Korosten is today about 70 km south of the border to Belarus, and 320 km east of the border to Poland. But before World War II it was only 60 kilometers from Poland, because this western corner of Ukraine belonged to Poland at that time. And like all others, the Soviets built border fortifications, which were dubbed Лінії Сталіна (Stalin Line). The Korosten fortified district No. 5 defended 182 km of border and had 456 strongholds. The head of the construction was General Dmytro Karbyshev. He used the ancient Drevlianian tunnels, extended them massively and created a reserve command post. The construction was before the outbreak of World War II, between 1928 and 1937, and in strict secrecy. It was so secret, every engineer or worker knew only his small task, even they had no idea what they were building. We were reminded of the Monty Python translation of the deadly joke, just replace the British officer by a Russian one. Each room has a different size and form for unknown reasons.

The researchers of the museum actually work with German documents. During World War II the Germans invaded the Soviet Union, conquered the fortifications of the Stalin Line, and documented the fortifications with surveys and photographs. Quite interesting is the photo of a room with extremely luxurious amenities, oak floor, wood panelling on the wall and leather furniture. This room has a second exit to the level above, a sort of secret escape. The guess is that this was one of numerous fortifications which were built as a personal retreat for Stalin himself.

The site is of World War II origin, nevertheless it has the infrastructure of a Cold War bunker. This includes its own well, silver filters for the drinking water, diesel generators for autonomous power supply, a pressure control system with external and internal ventilation. This is the typical setting of an atomic bunker and extremely rare for World War II bunkers. The bunker had 68 rooms, workspaces, canteens, and restrooms, and was big enough for 2,000 people. The sewage system is a riddle, as it is unclear where the sewage actually goes, but it was constructed to prevent water inflow in case of floods or storms. The infrastructure was of extremely high quality and all the mechanisms are still in working order. There is an internal communication system which still works, and a landline to Moscow 14-16 m below ground, with a direct telephone connection and a panic button which still work.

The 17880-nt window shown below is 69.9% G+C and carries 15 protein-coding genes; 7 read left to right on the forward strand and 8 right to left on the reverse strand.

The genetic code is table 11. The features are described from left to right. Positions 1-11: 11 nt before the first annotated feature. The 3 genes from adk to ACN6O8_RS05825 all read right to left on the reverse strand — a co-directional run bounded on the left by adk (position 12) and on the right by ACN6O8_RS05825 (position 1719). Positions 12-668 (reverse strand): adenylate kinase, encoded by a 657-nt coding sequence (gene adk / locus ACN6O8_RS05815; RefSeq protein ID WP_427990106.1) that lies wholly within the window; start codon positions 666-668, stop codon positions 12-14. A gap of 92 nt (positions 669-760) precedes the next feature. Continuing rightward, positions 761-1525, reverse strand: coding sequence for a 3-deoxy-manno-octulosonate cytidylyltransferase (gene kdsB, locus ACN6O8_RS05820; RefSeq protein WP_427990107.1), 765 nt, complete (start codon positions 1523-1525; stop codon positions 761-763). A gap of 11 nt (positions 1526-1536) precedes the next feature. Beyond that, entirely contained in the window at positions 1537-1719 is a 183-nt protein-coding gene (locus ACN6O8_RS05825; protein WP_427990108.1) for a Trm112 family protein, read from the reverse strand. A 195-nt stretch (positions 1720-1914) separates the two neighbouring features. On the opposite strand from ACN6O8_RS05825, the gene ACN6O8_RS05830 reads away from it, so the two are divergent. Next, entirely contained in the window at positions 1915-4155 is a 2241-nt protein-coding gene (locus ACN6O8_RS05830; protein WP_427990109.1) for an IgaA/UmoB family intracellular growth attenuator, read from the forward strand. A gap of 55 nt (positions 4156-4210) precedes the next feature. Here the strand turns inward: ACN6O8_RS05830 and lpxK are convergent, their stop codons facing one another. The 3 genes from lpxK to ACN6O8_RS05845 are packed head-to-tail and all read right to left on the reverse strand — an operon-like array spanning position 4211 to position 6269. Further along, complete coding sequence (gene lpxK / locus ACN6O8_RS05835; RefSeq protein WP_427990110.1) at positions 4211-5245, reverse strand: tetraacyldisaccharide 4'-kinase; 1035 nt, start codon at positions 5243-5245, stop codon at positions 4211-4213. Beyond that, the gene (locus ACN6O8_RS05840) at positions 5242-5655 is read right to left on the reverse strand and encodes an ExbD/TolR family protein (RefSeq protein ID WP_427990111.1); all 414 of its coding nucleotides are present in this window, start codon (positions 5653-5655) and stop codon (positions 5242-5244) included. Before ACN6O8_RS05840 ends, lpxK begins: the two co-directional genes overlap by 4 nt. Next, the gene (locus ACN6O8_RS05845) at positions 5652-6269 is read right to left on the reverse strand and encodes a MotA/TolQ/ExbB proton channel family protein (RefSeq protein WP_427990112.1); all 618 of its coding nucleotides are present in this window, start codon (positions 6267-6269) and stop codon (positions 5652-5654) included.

The museum inside the bunker is also unique. There is the only museum of gas masks in Ukraine, exhibits from the time of the Chornobyl disaster, weapons, and personal belongings of soldiers. In the grounds, the former military base, there are several tanks. The exhibition is continually extended.

The museum is operated by the municipality and has a very low budget. A lot of work is done by volunteers. There are hidden passages, which are not yet explored, as this would require to open concrete walls. Due to the lack of funds it is not possible to hire experts, and to prevent destruction further exploration is currently postponed. It seems the Russian invasion has caused damages due to a bomb hit and the museum was closed. The bunker will obviously survive this war unharmed.